Gifting money for a deposit – what you need to know

Parents and grandparents keen to help their offspring get onto the housing ladder are increasingly helping them out with the money they need for their deposit. This can help reduce Inheritance Tax (IHT) too, but you need to be aware of the rules.

Everyone has a yearly ‘gift’ allowance for IHT and can give away up to £3,000 each year. If you don’t use it, you can carry over any unused allowance from one tax year to the next up to a maximum of £6,000. This means you could give away up to £6,000, or £12,000 for a couple.

Wedding gifts

You can also make small gifts of up to £250 per person per tax year to as many people as you like. Weddings are another opportunity to hand over cash to loved ones – parents can each give children £5,000 as wedding presents, and £2,500 to grandchildren or great-grandchildren, or £1,000 to anyone else, all free of IHT.

You can make more significant gifts above and beyond those listed above, known as ‘potentially exempt transfers’. You need to live for at least seven years after making the gift for it to be outside the estate for IHT.

The Financial Conduct Authority does not regulate some forms of taxation advice.

It is important to take professional advice before making any decision relating to your personal finances. Information within this newsletter is based on our current understanding of taxation and can be subject to change in future. It does not provide individual tailored investment advice and is for guidance only. Some rules may vary in different parts of the UK; please ask for details. We cannot assume legal liability for any errors or omissions it might contain. Levels and bases of, and reliefs from, taxation are those currently applying or proposed and are subject to change; their value depends on the individual circumstances of the investor.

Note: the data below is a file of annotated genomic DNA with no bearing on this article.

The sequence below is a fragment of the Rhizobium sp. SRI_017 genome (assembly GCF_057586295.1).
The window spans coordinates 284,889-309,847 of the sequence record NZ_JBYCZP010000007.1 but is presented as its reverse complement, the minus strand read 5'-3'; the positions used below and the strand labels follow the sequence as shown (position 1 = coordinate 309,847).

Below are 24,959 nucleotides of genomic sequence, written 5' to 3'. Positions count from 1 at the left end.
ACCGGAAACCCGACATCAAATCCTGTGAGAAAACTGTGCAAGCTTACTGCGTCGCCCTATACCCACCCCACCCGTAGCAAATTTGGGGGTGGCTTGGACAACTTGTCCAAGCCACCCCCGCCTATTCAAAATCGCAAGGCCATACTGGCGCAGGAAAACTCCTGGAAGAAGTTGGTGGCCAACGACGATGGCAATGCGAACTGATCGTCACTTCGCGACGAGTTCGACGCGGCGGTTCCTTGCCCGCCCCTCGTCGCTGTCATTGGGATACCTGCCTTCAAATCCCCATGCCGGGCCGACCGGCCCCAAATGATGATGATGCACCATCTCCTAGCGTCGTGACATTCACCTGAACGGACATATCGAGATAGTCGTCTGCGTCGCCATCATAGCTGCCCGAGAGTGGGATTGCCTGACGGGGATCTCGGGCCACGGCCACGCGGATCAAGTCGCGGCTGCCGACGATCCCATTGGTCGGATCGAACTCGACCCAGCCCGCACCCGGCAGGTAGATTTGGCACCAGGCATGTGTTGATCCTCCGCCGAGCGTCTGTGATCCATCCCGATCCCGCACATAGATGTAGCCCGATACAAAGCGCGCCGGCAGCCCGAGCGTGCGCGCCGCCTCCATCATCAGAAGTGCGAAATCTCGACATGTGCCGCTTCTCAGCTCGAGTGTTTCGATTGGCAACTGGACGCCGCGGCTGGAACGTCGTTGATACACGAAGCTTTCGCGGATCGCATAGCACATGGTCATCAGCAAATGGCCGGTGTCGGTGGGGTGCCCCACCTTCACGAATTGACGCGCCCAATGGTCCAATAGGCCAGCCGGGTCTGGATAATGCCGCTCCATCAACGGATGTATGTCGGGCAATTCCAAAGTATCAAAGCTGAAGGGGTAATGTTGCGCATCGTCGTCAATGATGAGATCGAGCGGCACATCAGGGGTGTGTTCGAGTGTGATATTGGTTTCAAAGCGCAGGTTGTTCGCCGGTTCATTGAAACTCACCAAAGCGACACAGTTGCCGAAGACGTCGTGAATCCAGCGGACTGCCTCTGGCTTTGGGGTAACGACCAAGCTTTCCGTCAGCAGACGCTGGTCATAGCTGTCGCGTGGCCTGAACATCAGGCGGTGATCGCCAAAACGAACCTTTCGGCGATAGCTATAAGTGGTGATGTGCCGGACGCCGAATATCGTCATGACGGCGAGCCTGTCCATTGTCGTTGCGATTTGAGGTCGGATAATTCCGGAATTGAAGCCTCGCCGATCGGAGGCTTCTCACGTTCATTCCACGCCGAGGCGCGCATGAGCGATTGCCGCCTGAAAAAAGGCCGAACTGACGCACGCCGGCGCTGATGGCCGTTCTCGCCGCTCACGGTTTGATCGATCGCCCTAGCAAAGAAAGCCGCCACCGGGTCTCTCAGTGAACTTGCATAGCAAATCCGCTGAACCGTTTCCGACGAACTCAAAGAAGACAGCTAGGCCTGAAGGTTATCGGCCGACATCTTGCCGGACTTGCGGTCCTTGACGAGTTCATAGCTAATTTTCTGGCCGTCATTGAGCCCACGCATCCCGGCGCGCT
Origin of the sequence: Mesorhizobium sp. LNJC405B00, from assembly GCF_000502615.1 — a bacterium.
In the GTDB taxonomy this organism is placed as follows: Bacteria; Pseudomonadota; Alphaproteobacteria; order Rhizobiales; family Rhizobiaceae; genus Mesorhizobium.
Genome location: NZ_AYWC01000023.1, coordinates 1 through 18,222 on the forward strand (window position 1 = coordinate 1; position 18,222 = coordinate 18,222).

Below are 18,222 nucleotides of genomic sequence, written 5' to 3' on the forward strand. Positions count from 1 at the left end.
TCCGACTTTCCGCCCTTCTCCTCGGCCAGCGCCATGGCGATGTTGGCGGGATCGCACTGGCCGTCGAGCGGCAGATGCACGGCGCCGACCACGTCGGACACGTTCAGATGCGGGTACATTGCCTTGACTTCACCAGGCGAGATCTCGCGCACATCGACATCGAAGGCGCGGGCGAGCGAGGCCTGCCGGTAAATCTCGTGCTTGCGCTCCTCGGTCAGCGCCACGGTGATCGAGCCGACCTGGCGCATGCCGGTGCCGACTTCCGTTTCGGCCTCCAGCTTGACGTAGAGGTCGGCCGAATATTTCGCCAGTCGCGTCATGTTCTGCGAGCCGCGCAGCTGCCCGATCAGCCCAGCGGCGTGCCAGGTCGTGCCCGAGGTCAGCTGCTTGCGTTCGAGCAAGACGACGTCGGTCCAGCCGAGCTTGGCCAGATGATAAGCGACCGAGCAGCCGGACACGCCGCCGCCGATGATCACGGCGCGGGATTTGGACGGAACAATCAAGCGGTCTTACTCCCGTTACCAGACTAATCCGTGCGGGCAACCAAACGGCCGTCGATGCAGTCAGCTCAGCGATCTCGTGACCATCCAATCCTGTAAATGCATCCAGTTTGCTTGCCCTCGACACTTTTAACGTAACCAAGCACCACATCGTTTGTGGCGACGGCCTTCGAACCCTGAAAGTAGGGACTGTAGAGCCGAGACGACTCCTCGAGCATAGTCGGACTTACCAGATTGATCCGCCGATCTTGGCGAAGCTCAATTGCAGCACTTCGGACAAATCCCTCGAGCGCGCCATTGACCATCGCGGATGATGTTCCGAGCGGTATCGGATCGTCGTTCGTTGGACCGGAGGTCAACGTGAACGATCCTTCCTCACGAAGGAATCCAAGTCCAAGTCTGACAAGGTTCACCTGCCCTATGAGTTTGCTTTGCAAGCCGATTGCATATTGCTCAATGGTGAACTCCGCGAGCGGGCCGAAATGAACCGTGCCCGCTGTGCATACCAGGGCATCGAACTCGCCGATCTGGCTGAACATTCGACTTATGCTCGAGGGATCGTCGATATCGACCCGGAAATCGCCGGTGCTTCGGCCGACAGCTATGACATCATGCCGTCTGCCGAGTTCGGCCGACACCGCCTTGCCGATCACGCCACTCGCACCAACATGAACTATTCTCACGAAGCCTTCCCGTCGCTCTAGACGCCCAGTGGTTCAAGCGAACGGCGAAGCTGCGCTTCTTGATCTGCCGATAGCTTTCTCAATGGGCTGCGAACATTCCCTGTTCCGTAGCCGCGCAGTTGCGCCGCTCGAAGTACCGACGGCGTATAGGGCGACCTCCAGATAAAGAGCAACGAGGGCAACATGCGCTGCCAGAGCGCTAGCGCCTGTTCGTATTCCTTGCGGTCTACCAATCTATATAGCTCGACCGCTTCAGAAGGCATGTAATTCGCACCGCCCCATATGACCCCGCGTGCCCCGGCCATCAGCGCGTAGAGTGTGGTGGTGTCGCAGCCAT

The value of investments can go down as well as up and you may not get back the full amount you invested. The past is not a guide to future performance and past performance may not necessarily be repeated. If you withdraw from an investment in the early years, you may not get back the full amount you invested. Changes in the rates of exchange may have an adverse effect on the value or price of an investment in sterling terms if it is denominated in a foreign currency. Taxation depends on individual circumstances as well as tax law and HMRC practice which can change.

The information contained within this newsletter is for information only purposes and does not constitute financial advice. The purpose of this newsletter is to provide technical and general guidance and should not be interpreted as a personal recommendation or advice.

Transfers of wealth – who gets what

Data from the Office for National Statistics1 show that various patterns are emerging in how wealth is transferred down the generations.

Unsurprisingly, gifts and loans are more commonly made to those aged 25–34, with 11% in this age bracket receiving more than £500 during the previous two years, with the average across all age groups being £2,000. This illustrates that parents are stepping in to help their offspring cope with times of major expense, like buying a house or starting a family.

Inheritances come later in life

The average inheritance across all age ranges during the previous two years was £11,000, with those aged 55 to 64 most likely to receive larger inheritances, receiving on average £33,000. Those aged 65 and over inherited on average £20,000. This money was put into savings or investments by around 49% of recipients.

This research serves to highlight that those who rely on receiving an inheritance instead of putting adequate pension provision in place might find they’ve reached retirement before they inherit. With gifts often given earlier in life, inheritances may be smaller in the years to come.

1ONS, Oct 2018